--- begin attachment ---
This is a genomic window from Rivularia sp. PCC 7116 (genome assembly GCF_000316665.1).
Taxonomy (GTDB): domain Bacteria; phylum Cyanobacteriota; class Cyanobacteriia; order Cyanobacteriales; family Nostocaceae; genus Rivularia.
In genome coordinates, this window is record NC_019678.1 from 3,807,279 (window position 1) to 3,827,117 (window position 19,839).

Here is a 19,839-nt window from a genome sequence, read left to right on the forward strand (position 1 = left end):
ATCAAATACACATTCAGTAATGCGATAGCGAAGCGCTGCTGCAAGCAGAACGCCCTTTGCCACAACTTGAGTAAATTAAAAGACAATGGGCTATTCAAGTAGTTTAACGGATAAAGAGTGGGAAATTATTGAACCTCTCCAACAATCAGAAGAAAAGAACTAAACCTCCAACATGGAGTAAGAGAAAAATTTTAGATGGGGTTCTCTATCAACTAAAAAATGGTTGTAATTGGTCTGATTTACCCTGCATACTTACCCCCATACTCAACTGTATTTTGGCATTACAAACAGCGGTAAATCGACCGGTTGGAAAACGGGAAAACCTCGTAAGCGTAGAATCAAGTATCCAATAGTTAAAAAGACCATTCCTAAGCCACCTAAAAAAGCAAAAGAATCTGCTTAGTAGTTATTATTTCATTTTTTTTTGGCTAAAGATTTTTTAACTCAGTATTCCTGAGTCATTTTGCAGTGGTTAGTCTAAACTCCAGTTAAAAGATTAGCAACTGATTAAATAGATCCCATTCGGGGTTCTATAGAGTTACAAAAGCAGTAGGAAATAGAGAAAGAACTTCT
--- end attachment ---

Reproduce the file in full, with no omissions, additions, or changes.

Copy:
This is a genomic window from Rivularia sp. PCC 7116 (genome assembly GCF_000316665.1).
Taxonomy (GTDB): domain Bacteria; phylum Cyanobacteriota; class Cyanobacteriia; order Cyanobacteriales; family Nostocaceae; genus Rivularia.
In genome coordinates, this window is record NC_019678.1 from 3,807,279 (window position 1) to 3,827,117 (window position 19,839).

Here is a 19,839-nt window from a genome sequence, read left to right on the forward strand (position 1 = left end):
ATCAAATACACATTCAGTAATGCGATAGCGAAGCGCTGCTGCAAGCAGAACGCCCTTTGCCACAACTTGAGTAAATTAAAAGACAATGGGCTATTCAAGTAGTTTAACGGATAAAGAGTGGGAAATTATTGAACCTCTCCAACAATCAGAAGAAAAGAACTAAACCTCCAACATGGAGTAAGAGAAAAATTTTAGATGGGGTTCTCTATCAACTAAAAAATGGTTGTAATTGGTCTGATTTACCCTGCATACTTACCCCCATACTCAACTGTATTTTGGCATTACAAACAGCGGTAAATCGACCGGTTGGAAAACGGGAAAACCTCGTAAGCGTAGAATCAAGTATCCAATAGTTAAAAAGACCATTCCTAAGCCACCTAAAAAAGCAAAAGAATCTGCTTAGTAGTTATTATTTCATTTTTTTTTGGCTAAAGATTTTTTAACTCAGTATTCCTGAGTCATTTTGCAGTGGTTAGTCTAAACTCCAGTTAAAAGATTAGCAACTGATTAAATAGATCCCATTCGGGGTTCTATAGAGTTACAAAAGCAGTAGGAAATAGAGAAAGAACTTCT